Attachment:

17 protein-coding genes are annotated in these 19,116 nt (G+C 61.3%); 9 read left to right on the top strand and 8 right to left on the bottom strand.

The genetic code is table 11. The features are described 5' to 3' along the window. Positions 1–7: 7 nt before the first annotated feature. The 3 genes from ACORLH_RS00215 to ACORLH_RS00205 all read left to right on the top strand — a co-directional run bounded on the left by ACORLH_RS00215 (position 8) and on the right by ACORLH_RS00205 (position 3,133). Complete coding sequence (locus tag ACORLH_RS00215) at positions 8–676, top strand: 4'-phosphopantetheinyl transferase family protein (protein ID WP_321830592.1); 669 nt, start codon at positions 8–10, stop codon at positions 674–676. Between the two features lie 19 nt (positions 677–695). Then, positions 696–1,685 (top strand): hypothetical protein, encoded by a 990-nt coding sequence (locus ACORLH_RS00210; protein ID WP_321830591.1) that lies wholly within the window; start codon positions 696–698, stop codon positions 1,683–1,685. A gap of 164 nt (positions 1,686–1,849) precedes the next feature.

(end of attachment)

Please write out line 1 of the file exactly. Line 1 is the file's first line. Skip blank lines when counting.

17 protein-coding genes are annotated in these 19,116 nt (G+C 61.3%); 9 read left to right on the top strand and 8 right to left on the bottom strand.